As you know last year my husband and I designed and built our own raised beds which proved to be a really great way for us to grow our vegetables. At the end of last years growing season we covered the empty beds with cardboard (to prevent weed growth) and just left them alone for the winter. So when it looked like it might be actually getting warm enough to plant some seeds I started to ready the beds for the season.
Two out of our six beds are occupied already with perennial crops (asparagus in one, strawberries in the other) so they need slightly different treatment but I’ll save that for another day. A good amount of the cardboard cover had began to compost down so I started by removing any large remaining pieces and then used a hand fork to thoroughly turn over all the compost to ensure it was lump free and crumbly. I’ve not added any extra nutrients to our beds this year but will probably give the crops some appropriate boosts once they have begun growing. I tried to plan out what to grow in the beds but have kept dithering about exactly what to go for so I’ve ended up starting with what we really enjoyed from our crops last year.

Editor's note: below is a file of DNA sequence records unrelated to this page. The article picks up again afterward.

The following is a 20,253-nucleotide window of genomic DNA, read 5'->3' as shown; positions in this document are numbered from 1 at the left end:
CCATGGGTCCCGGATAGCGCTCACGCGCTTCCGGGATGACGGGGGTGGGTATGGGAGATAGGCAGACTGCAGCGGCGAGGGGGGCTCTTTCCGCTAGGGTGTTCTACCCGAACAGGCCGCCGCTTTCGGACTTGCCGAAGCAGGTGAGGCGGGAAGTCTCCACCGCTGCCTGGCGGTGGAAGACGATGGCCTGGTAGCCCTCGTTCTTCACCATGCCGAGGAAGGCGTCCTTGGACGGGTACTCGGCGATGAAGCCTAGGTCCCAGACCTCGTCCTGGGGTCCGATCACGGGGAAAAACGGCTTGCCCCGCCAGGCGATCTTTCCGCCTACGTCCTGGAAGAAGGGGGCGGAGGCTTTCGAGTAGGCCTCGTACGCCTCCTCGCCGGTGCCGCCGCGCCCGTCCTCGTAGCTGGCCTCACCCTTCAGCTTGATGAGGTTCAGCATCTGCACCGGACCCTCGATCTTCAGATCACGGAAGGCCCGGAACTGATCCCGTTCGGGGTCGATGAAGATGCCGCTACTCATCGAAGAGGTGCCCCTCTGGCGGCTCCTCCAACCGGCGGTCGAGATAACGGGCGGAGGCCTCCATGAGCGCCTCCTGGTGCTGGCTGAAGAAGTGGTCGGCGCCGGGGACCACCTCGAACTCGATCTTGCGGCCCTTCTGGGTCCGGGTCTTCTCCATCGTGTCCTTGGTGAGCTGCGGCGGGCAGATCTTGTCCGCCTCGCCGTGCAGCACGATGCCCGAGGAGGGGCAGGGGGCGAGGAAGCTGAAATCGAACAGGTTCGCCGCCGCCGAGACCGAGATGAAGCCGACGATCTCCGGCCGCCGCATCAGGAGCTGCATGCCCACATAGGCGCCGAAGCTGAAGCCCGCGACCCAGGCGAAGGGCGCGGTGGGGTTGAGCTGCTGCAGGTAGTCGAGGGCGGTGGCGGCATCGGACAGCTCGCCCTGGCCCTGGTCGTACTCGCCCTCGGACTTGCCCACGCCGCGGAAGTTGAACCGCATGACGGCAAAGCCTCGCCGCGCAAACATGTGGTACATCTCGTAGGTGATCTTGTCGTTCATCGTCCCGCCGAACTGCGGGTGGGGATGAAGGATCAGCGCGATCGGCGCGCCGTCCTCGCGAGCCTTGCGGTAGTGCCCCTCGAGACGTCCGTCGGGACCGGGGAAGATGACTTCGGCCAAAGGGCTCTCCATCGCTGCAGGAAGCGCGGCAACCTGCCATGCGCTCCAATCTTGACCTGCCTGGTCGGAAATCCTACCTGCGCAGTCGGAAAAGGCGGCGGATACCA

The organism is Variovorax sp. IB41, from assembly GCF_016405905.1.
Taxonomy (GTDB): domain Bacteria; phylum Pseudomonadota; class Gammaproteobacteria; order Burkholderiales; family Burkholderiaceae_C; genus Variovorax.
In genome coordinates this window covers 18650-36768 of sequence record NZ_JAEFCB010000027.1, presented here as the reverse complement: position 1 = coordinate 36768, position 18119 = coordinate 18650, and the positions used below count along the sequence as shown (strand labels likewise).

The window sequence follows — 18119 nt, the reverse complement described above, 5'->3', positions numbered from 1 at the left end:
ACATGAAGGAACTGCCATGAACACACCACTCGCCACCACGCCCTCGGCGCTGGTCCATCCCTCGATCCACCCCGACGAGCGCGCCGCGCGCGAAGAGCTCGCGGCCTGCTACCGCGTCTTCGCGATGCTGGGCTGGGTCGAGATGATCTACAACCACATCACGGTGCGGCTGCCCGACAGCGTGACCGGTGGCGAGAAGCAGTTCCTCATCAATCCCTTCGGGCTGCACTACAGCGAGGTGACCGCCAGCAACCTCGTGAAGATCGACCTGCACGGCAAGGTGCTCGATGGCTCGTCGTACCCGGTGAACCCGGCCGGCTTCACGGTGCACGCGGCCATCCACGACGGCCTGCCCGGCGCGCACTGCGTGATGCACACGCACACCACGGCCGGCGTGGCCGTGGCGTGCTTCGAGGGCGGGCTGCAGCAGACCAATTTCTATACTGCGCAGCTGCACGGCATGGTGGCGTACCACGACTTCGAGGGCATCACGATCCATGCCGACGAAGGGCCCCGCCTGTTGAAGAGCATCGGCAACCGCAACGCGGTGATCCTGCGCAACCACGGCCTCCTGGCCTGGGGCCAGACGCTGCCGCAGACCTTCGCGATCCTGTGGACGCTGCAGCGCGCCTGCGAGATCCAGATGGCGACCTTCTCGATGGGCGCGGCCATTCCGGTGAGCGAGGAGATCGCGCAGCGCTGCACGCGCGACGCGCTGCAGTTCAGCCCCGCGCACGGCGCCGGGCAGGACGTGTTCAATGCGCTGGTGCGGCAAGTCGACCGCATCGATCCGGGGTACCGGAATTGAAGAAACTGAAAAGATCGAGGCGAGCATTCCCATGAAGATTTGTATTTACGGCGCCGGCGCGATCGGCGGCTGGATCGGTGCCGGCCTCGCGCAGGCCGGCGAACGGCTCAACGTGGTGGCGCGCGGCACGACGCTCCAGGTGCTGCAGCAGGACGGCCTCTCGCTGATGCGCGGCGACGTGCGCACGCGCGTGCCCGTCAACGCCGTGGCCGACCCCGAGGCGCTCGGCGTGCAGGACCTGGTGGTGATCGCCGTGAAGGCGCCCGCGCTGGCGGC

We’ve planted one bed so far. Just with seeds directly sown into the ground rather than trying to grow seedlings and then transplanting them. We’ll thin as required, the chickens really enjoy seedlings and we have loads of free seeds from gardening magazines. Two of our stand out crops from last year were turnips and carrots. We only planted one row of turnips last year and we found they grew really well and were delicious. We really enjoyed turnip in soups and it is a great staple roast dinner side dish. Not only that but they grow relatively quickly, freeing up the ground for more crops. The second crop was a relatively late addition to our vegetable garden last year but became a firm favourite. As a late addition (we actually planted some in the space left by the turnips last year) we only had a small crop but they were probably the vegetable where we noticed the biggest taste difference with shop bought varieties. Carrots too are a relatively quick growing crop so the pair are well matched.